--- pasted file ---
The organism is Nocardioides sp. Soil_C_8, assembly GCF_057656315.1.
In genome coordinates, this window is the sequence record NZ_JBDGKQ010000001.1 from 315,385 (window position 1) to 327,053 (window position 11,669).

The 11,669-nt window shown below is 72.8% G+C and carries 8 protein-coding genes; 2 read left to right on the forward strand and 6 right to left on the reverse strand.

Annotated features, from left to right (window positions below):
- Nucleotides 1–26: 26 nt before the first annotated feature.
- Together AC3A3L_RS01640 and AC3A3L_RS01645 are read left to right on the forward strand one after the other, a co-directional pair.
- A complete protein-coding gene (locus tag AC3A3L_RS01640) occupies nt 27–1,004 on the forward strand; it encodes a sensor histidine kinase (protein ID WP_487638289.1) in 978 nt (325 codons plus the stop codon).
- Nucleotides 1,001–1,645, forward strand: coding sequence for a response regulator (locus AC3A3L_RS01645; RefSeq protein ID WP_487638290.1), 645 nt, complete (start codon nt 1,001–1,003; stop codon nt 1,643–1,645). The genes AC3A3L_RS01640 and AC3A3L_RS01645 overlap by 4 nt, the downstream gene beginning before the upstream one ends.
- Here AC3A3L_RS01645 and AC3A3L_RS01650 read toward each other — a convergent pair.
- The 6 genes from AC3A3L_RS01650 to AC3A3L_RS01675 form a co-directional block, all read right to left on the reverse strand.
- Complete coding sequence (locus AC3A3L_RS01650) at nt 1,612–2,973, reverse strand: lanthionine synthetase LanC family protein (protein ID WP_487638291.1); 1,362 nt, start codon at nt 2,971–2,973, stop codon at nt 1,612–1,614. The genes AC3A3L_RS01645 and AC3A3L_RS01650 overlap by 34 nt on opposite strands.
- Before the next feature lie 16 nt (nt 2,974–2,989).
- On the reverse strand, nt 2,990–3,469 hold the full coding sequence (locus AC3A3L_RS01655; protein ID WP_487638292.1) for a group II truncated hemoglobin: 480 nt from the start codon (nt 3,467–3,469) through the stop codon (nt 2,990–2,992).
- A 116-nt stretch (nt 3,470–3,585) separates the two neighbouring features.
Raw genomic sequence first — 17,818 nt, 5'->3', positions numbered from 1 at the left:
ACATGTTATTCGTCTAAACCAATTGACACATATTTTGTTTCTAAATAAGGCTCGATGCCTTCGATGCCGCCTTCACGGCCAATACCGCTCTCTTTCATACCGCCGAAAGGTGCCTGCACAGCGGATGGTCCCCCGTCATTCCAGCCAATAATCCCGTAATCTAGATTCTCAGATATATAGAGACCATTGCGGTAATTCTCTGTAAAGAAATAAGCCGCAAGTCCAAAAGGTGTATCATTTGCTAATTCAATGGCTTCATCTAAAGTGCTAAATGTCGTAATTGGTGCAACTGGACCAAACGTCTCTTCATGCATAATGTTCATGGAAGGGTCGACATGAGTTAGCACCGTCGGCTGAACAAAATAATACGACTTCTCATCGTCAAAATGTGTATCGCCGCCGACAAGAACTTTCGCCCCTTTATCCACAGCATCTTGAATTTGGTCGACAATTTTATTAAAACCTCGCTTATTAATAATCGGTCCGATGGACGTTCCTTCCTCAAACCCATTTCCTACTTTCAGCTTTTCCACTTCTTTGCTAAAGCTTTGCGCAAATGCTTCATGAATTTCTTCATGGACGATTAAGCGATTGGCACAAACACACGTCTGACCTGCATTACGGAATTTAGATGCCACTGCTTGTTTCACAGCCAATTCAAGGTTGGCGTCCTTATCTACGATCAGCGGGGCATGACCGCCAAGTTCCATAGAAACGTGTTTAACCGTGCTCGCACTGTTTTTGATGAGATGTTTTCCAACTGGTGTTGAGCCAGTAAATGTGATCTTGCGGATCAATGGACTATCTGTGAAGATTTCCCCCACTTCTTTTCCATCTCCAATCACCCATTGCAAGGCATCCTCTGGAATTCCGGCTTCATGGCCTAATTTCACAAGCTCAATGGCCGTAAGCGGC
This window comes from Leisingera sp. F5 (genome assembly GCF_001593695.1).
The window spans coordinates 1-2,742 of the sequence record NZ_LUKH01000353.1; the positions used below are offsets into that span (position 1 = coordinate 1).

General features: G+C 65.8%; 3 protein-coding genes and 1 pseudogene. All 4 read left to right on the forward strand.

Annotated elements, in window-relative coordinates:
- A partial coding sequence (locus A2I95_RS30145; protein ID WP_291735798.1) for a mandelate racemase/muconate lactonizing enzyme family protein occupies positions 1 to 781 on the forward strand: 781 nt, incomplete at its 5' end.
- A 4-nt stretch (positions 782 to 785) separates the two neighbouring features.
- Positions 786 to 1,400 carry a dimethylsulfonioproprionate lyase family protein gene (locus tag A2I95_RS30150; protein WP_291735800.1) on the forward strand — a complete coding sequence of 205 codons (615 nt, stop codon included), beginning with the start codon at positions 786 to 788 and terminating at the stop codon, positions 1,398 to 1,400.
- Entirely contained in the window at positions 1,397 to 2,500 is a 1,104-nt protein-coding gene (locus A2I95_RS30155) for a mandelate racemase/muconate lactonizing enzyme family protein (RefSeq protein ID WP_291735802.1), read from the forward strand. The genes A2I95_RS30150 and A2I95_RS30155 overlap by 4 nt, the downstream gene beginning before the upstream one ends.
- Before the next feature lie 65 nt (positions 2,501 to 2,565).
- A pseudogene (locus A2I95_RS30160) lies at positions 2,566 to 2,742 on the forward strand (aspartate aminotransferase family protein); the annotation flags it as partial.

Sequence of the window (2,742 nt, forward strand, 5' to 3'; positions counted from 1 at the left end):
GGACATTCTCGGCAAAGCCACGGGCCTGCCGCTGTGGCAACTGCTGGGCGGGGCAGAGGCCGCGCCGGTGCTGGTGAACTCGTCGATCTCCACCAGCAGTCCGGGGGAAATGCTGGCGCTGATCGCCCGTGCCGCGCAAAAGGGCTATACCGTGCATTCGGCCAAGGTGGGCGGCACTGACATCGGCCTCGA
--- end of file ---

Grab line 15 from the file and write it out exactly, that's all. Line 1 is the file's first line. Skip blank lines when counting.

Raw genomic sequence first — 17,818 nt, 5'->3', positions numbered from 1 at the left: